Remember when I said these two were my favorite characters? Yeah, this put a damper on our relationship… (If you can name where this quote is from, I will give you a nice shoutout on my next blog!)
Coraline eventually cries herself to sleep in her parents’ bed, and is later awakened by the cat, who silently implies that he can lead her to her parents. She eventually follows the cat to a mirror, where both her mother and father were trapped inside. When they realize that Coraline cannot hear them, her mother writes HELP US backwards on the glass.
Determined to rescue her parents, Coraline returns to the other world, where the Other Mother and Other Father still try to convince Coraline to stay. Another one of the Other Mother’s tricks is showing Coraline the illusion in a mirror of her real parents enjoying a vacation without her. Coraline refuses to believe this, and demands that they release her parents.
Later on, the Other Father makes it known that he is not allowed to talk when the Other Mother is not around, and he lets out the secret that there is nowhere else but that particular house and those particular grounds in that world, being that that is all the Other Mother has built.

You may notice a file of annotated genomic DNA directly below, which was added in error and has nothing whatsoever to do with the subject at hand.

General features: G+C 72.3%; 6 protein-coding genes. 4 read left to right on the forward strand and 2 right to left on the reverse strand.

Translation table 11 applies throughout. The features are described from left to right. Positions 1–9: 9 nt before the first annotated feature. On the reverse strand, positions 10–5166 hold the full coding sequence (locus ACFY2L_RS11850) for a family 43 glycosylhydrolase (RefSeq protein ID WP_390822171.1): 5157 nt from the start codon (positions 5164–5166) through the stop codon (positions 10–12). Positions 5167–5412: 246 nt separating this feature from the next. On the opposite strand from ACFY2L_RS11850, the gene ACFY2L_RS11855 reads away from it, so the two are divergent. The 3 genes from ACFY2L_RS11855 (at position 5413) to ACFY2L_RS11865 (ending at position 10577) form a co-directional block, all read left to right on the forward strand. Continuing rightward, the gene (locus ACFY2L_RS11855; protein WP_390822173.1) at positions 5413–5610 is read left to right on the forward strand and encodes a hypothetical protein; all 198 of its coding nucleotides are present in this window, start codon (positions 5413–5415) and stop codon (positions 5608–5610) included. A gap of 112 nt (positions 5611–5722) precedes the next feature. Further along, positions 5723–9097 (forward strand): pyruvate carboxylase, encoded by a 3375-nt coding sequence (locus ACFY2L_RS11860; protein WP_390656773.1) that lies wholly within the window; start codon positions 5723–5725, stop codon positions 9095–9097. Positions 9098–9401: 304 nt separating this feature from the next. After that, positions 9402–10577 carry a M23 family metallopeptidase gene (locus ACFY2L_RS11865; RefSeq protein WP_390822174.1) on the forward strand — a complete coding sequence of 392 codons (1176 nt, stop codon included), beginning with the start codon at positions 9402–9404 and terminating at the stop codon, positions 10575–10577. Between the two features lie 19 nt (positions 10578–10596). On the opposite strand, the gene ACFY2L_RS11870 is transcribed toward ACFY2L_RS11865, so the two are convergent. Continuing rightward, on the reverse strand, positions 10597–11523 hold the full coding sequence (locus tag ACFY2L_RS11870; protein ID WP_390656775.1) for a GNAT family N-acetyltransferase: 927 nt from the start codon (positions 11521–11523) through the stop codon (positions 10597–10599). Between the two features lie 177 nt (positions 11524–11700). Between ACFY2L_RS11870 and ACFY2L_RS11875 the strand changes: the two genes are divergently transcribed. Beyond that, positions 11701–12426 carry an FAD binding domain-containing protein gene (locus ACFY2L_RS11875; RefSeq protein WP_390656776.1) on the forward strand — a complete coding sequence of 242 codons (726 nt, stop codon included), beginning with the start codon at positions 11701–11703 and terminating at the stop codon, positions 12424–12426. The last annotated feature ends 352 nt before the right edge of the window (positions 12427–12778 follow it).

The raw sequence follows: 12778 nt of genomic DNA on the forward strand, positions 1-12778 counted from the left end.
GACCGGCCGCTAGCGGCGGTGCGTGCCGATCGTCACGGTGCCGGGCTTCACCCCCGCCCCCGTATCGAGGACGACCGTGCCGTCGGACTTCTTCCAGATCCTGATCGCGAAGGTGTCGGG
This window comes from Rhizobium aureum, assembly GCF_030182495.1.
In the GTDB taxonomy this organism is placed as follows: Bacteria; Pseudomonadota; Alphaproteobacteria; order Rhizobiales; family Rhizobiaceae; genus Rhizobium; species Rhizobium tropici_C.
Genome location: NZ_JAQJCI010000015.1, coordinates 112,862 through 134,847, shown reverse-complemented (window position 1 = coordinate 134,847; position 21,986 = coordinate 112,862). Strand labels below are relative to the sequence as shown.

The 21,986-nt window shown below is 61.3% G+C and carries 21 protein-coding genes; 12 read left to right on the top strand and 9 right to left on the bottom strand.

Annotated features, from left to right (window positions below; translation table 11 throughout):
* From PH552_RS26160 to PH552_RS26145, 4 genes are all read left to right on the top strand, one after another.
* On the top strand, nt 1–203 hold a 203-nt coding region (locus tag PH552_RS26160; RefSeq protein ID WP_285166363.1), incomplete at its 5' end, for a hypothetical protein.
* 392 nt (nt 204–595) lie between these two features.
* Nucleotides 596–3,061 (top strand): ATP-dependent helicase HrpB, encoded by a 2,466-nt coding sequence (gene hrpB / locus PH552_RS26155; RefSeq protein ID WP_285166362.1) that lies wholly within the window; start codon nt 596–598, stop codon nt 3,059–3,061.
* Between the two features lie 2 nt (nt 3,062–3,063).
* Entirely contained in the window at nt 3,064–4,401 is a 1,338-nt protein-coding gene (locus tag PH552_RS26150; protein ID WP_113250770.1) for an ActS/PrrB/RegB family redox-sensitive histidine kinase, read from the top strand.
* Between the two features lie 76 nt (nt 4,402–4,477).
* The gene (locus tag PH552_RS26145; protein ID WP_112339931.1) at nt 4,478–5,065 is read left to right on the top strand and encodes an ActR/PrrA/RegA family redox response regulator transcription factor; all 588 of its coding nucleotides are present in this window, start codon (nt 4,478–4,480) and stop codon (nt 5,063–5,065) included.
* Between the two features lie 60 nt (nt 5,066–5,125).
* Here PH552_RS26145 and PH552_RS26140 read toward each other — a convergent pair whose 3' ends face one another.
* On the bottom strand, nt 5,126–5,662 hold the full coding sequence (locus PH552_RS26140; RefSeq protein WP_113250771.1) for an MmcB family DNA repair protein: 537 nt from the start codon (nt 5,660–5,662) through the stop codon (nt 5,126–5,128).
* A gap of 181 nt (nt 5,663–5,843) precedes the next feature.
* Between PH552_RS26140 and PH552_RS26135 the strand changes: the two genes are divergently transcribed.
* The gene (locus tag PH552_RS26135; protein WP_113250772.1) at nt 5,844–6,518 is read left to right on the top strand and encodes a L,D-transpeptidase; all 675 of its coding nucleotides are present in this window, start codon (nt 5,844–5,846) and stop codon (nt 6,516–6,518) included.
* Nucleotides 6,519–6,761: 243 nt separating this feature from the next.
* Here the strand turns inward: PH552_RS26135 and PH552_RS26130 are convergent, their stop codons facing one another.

Coraline and the cat explore the outside in attempt to discover a new part of the world, only to discover that there is in fact nothing else. The cat’s answer to this is “Walk around the world.”
“Small world,” Coraline says, and the cat explains that the world is indeed big enough for her. Then, he compares the Other Mother to a spider by saying, “Spiders’ webs only have to be large enough to catch flies.”